Effect of Fly Ash on the Sulfate Resistance of Concrete Containing Fly Ash

P. J. Tikalsky and R. L. Carrasquillo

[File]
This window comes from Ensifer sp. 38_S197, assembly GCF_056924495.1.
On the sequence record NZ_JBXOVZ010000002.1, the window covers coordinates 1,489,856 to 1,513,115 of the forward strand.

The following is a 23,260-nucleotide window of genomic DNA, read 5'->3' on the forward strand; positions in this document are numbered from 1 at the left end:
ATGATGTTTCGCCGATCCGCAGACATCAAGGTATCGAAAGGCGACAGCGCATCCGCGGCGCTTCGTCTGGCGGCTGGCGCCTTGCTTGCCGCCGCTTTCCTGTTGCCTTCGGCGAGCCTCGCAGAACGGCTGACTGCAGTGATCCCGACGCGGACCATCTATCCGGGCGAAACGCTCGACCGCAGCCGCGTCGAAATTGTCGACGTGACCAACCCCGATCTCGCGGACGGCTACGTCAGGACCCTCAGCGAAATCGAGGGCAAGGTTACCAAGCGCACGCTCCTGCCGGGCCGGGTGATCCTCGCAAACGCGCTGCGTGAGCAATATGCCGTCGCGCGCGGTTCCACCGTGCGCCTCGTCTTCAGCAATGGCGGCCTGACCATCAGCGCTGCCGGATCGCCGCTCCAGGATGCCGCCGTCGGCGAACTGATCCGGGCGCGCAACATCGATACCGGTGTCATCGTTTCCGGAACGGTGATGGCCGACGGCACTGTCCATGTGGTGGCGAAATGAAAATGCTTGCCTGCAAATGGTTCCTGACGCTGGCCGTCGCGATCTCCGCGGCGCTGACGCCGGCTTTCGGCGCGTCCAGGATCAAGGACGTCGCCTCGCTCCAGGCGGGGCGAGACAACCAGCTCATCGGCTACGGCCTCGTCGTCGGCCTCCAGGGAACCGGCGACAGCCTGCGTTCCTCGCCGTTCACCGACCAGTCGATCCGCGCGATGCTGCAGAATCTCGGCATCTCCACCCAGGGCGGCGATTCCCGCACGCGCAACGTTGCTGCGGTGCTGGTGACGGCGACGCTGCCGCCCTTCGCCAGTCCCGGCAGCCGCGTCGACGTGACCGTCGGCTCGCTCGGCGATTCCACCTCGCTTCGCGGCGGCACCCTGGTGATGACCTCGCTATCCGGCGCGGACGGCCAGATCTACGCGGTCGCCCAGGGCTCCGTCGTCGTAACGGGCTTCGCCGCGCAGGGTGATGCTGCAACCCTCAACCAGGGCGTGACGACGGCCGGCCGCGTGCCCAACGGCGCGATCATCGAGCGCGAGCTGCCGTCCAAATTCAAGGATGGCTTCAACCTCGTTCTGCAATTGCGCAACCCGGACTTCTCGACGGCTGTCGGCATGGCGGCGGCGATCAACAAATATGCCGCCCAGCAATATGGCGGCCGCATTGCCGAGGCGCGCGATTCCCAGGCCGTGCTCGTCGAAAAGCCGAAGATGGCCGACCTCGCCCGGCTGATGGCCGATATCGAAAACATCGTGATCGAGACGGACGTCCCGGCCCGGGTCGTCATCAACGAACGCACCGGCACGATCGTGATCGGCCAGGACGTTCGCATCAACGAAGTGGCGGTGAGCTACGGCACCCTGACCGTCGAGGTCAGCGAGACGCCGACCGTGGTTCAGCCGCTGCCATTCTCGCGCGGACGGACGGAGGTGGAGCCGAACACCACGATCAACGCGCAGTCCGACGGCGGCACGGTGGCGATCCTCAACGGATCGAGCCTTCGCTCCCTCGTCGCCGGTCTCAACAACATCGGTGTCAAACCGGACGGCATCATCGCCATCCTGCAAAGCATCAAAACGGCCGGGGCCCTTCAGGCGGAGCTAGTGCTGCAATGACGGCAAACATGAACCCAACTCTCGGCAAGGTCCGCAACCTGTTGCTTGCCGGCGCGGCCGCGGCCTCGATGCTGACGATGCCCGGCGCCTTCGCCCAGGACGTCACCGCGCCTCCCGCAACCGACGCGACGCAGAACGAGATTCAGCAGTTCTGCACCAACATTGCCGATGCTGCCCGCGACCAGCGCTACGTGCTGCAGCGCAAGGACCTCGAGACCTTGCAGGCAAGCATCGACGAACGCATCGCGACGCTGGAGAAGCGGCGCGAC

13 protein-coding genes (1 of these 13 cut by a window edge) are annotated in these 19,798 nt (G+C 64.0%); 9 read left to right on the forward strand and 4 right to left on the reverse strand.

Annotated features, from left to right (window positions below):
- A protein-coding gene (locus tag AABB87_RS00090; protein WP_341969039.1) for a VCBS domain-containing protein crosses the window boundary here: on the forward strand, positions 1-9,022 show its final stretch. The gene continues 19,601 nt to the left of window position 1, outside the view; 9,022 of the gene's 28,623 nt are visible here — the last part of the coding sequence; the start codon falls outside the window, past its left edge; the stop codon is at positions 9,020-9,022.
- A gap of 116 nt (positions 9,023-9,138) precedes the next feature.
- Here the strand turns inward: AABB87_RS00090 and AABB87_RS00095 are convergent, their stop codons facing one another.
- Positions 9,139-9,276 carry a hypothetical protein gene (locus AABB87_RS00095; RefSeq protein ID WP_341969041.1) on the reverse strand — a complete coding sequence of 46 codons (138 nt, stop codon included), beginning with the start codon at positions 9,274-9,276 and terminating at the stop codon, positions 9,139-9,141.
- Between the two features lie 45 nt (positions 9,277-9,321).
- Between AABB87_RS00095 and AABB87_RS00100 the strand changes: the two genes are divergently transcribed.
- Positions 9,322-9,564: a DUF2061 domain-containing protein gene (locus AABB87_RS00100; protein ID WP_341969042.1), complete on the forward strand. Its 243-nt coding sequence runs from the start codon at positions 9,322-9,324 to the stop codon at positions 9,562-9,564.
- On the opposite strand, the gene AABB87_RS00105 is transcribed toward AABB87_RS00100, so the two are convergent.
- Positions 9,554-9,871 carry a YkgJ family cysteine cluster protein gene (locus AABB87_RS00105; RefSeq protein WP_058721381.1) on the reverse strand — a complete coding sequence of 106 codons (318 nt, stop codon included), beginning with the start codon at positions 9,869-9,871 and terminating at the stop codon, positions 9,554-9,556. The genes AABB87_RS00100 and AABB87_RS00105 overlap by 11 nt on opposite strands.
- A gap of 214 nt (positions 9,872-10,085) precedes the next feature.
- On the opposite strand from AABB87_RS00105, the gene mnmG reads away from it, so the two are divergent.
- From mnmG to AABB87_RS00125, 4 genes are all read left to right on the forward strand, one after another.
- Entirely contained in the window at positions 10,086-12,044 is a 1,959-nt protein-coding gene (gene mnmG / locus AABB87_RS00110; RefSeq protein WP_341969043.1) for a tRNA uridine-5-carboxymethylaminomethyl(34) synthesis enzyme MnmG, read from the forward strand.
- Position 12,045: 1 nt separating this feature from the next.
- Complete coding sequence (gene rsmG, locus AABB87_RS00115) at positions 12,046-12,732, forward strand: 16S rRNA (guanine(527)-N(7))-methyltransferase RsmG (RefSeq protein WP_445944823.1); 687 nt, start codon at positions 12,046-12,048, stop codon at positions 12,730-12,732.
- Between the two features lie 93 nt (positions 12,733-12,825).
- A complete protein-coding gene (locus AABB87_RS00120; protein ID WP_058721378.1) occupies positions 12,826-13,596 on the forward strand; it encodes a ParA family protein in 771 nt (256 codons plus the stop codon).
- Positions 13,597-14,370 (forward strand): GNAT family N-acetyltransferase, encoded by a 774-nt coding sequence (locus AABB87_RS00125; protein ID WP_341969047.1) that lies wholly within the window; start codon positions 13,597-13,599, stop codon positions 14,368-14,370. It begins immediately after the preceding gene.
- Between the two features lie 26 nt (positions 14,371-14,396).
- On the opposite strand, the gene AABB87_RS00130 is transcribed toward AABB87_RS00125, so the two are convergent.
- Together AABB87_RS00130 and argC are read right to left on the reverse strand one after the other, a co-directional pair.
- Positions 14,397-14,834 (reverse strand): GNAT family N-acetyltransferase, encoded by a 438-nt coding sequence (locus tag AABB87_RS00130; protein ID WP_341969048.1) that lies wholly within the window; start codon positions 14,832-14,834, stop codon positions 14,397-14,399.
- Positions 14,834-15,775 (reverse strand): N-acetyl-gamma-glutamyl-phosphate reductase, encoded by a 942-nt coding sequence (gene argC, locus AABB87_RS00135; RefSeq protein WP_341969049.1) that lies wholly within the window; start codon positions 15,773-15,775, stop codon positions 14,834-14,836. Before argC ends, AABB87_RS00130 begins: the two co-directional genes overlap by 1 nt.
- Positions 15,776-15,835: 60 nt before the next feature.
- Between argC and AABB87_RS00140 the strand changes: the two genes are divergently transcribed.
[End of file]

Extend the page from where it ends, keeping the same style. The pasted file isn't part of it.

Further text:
The durability of concrete is determined by its ability to endure the physical and environmental surroundings without losing the functional properties and structural integrity of the original design. Concrete containing fly ash can be proportioned to meet the durability requirements of a wide range of applications, such as concrete for mass structure, pavements, structural members, and high strength applications. One area where the long term performance of concrete containing high calcium fly ash has been suspect is in sulfate environments. The sulfate attack mechanism in concrete containing fly ash has been related in recent years to the mineralogical and chemical characteristics of portland cement and fly ash and their proportions, and the sulfate resistance of concrete containing fly ash. This report summarizes the results of the first year of the study. Fourteen fly ashes and four portland cements have been studied at four cement replacement levels and two different workability levels. A wet chemistry analysis was performed to determine the bulk chemical properties of both the fly ashes and the portland cements. The mineralogy of the fly ash was determined by XRD analysis. Over 500 concrete specimens have been exposure tested in a 10 percent sodium sulfate solution and monitored for mass change and linear expansion. The study has revealed a possible correlation between the tricalcium aluminate content of the high calcium fly ash and sulfate deterioration. In addition, the results to date indicate that lignitic fly ashes results in sulfate resistant concrete. This is an interim report of an ongoing investigation to the problem of sulfate attack of concrete containing fly ash.

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